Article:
Spotlight: Basic Burberry
New Yorkers may have lamented yesterday’s raincoat weather but Burberry creative director Christopher Bailey, a Londoner accustomed to May seeming more like March, must have felt right at home last night. He was in town to move the British legacy brand into their new Manhattan headquarters, and celebrate “Burberry Day”—a holiday officially recently ed by our fashion-friendly Mayor! On the occasion, the rain, unseasonable chill, and Dickensian fog that hung thick over midtown could not have been a more beautiful nuisance. After all, this is a brand renowned for their wet weather accessories. And last night the brand’s classic Supernova check was ubiquitous at the Palace Hotel, when over 300 guests, wrapped in chic trenches and huddled under umbrellas, gathered for a rooftop soiree to celebrate the first lighting of the Burberry building at 444 Madison Ave. With three sides of the impressive building boasting the iconic logo, each of its eight letters five feet high and blindingly white, the crowd watched the building’s come alive and Manhattan’s skyline suddenly change—and improve. As Bailey told Interview, “Burberry has managed to affect the most iconic skyline in the world. This is huge.” (LEFT: CHRISTOPHER BAILEY. PHOTOS BY HANUK)
And as for the party? Indeed, last night’s party–aside from the usual cast of NYC fashion types and American stars like Claire Danes and Blake Lively—was dominated by the Young, Hot, and British, a handsome coterie which included quintessential Burberry model Lily Donaldson, actor and boy-about-town Orlando Bloom, and London transplant Alexa Chung. Bailey’s friends, the band One Night Only, served as the evening’s guest performers. It was, as frontman and part-time Burberry model George Craig reminded everyone incredulously, “Their first US gig ever!” Not too shabby a venue. Alexa Chung proved herself a surprisingly adept DJ, playing primarily to tastes that run heavy on the Anglo tip.
I asked Bailey if he thought Burberry had evolved into a “rock n roll” brand under his direction this decade. “I think I have challenged the perceptions of what Burberry is. I love that everyone from royalty to rock stars now wear Burberry.” Bailey said proudly. It’s true: Everyone from Prince William to Jack Bevan from indie band Foals is clad in an armorial Burberry trench these days. Bailey cast Sam Riley in a Burberry campaign, after being inspired by his performance as Ian Curtis in Control. Joy Division proved a popular soundtrack last night.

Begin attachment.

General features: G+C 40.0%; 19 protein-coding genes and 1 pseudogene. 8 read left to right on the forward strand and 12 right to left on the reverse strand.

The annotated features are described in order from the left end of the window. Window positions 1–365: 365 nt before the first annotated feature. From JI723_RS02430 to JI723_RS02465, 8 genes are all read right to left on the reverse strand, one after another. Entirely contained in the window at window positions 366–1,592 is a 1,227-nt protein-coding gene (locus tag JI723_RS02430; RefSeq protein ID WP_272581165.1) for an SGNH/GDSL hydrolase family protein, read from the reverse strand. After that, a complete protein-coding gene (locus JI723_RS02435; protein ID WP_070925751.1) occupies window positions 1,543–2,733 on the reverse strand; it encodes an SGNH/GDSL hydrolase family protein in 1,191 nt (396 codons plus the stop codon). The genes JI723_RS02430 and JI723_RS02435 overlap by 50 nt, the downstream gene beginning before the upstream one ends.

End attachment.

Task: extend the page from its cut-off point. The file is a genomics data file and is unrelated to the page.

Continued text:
But for all the quiffed hair-dos, studded leather, and post-punk anthems, guests enjoyed the decidedly more traditional British flourishes of the evening, too. Even the mini Shepherd’s pies–delicate comfort food, if you will—evinced a constant dialogue between tradition and innovation. Says Bailey, “We;re always evolving. Right now, people want something a little more familiar and reassuring. My challenge is to not make things too radical right now.” So, after navigating Burberry Prorsum through a phase of edgy aesthetic exploration, is return to the brand’s roots now in order? “I wouldn’t say I will be turning towards tradition,” Bailey corrects. “I am interested in creating reminders of tradition, to shine the different facets of the diamond of I believe Burberry to be. And this is a perfect moment to celebrate the Burberry iconography as part of the British cultural heritage. It’s a good time to go home.”
On that note, it seems fitting that Bailey will soon bring Burberry “home,” literally. To honor the British Fashion Council’s 25th Anniversary, he will present the Spring 2010 Prorsum womenswear collection during London Fashion Week in late September. Expect to see the iconic Supernova check made a major return in upcoming collections. “I started to incorporate it in the Fall 2009 collection, and I am excited to significantly revitalize the Supernova check in seasons to come. It’s time to bring it back. I love it.”
Apropos everything, Bailey declared, “Burberry is 153 years old,” he reflects, “We’ve weathered many storms. We’ll weather many more.”